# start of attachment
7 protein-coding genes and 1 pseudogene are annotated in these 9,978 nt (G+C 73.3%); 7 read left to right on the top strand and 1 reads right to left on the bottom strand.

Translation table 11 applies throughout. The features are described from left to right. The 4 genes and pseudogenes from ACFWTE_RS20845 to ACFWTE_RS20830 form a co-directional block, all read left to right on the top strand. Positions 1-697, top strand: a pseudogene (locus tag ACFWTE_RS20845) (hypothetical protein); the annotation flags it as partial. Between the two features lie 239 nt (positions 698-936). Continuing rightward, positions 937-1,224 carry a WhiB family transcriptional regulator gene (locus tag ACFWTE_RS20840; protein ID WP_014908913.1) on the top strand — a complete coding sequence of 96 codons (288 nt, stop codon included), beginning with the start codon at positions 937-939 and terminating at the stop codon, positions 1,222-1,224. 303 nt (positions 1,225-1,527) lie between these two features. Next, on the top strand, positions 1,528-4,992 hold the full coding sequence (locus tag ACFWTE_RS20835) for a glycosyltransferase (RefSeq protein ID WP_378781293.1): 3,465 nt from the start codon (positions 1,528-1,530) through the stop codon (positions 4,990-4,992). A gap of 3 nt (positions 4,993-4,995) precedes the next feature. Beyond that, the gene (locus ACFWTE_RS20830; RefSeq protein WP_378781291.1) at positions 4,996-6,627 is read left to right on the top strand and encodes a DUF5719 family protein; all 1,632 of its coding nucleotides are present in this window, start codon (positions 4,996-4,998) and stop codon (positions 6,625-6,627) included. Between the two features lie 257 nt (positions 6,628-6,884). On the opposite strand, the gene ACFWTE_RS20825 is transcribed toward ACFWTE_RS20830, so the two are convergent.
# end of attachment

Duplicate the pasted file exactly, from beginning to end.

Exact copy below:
7 protein-coding genes and 1 pseudogene are annotated in these 9,978 nt (G+C 73.3%); 7 read left to right on the top strand and 1 reads right to left on the bottom strand.

Translation table 11 applies throughout. The features are described from left to right. The 4 genes and pseudogenes from ACFWTE_RS20845 to ACFWTE_RS20830 form a co-directional block, all read left to right on the top strand. Positions 1-697, top strand: a pseudogene (locus tag ACFWTE_RS20845) (hypothetical protein); the annotation flags it as partial. Between the two features lie 239 nt (positions 698-936). Continuing rightward, positions 937-1,224 carry a WhiB family transcriptional regulator gene (locus tag ACFWTE_RS20840; protein ID WP_014908913.1) on the top strand — a complete coding sequence of 96 codons (288 nt, stop codon included), beginning with the start codon at positions 937-939 and terminating at the stop codon, positions 1,222-1,224. 303 nt (positions 1,225-1,527) lie between these two features. Next, on the top strand, positions 1,528-4,992 hold the full coding sequence (locus tag ACFWTE_RS20835) for a glycosyltransferase (RefSeq protein ID WP_378781293.1): 3,465 nt from the start codon (positions 1,528-1,530) through the stop codon (positions 4,990-4,992). A gap of 3 nt (positions 4,993-4,995) precedes the next feature. Beyond that, the gene (locus ACFWTE_RS20830; RefSeq protein WP_378781291.1) at positions 4,996-6,627 is read left to right on the top strand and encodes a DUF5719 family protein; all 1,632 of its coding nucleotides are present in this window, start codon (positions 4,996-4,998) and stop codon (positions 6,625-6,627) included. Between the two features lie 257 nt (positions 6,628-6,884). On the opposite strand, the gene ACFWTE_RS20825 is transcribed toward ACFWTE_RS20830, so the two are convergent.